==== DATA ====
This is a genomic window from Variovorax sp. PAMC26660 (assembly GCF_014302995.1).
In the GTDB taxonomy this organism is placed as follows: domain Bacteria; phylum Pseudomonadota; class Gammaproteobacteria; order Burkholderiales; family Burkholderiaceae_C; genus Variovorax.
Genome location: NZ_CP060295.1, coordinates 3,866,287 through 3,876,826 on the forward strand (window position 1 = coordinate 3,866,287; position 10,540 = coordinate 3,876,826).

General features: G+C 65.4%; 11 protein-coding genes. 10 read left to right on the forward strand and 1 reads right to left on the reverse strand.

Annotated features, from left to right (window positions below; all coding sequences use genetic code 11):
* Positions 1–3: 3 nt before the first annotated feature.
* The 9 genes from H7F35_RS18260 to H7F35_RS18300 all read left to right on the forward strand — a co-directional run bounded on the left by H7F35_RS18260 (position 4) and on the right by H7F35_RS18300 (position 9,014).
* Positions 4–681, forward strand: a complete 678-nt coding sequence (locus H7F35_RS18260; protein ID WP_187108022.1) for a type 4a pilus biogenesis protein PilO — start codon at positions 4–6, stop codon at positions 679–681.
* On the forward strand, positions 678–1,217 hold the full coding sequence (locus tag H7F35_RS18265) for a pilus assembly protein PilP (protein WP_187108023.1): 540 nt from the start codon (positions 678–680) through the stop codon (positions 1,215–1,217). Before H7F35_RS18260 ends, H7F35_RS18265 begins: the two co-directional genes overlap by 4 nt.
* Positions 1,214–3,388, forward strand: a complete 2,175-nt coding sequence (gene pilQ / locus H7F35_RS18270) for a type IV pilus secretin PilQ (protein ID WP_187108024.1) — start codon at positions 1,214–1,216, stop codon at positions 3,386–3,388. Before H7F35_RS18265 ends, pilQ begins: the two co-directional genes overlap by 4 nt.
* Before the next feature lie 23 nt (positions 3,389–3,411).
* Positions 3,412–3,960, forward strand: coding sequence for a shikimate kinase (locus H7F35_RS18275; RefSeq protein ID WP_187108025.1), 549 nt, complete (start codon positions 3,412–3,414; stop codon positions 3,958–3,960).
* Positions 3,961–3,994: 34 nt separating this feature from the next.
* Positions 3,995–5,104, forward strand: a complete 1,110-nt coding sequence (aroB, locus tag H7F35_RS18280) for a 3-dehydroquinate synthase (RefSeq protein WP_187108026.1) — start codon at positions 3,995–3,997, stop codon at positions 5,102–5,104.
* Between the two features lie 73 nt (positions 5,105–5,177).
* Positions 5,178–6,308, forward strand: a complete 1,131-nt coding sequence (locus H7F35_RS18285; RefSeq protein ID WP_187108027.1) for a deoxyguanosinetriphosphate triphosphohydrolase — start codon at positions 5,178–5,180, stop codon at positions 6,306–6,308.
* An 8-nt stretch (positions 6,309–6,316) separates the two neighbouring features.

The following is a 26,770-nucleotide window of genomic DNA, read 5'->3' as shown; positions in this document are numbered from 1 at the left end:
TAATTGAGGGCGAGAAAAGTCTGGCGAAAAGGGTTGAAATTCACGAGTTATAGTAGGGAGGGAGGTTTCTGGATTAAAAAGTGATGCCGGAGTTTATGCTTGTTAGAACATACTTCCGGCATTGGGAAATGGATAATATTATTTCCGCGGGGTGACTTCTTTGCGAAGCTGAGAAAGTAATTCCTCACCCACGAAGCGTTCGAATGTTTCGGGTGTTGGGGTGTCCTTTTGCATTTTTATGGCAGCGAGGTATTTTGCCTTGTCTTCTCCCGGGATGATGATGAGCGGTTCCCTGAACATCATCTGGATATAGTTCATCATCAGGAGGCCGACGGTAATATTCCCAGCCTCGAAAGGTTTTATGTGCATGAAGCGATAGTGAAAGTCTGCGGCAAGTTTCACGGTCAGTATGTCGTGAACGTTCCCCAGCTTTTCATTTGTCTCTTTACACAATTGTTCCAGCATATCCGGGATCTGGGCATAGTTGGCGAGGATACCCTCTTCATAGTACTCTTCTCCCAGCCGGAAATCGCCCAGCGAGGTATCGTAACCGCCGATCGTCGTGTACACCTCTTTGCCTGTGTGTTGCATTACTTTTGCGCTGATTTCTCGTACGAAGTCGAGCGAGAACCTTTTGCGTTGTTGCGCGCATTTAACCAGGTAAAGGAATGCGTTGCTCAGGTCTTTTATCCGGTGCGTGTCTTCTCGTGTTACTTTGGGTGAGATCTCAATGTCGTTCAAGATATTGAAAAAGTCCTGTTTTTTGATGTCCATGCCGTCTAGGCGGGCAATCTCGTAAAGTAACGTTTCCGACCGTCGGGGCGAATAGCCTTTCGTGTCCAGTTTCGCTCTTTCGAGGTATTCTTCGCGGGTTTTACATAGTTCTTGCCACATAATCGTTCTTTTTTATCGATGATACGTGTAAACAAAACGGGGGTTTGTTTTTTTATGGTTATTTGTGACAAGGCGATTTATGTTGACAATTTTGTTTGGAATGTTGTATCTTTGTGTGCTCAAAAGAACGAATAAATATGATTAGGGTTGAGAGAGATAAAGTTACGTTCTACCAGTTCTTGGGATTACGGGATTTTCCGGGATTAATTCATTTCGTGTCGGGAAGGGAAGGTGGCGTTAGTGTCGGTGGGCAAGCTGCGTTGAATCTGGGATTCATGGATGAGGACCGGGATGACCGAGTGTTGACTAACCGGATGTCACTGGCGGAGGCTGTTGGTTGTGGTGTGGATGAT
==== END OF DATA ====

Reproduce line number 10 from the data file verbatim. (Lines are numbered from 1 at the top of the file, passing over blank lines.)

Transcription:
* Positions 1,214–3,388, forward strand: a complete 2,175-nt coding sequence (gene pilQ / locus H7F35_RS18270) for a type IV pilus secretin PilQ (protein ID WP_187108024.1) — start codon at positions 1,214–1,216, stop codon at positions 3,386–3,388. Before H7F35_RS18265 ends, pilQ begins: the two co-directional genes overlap by 4 nt.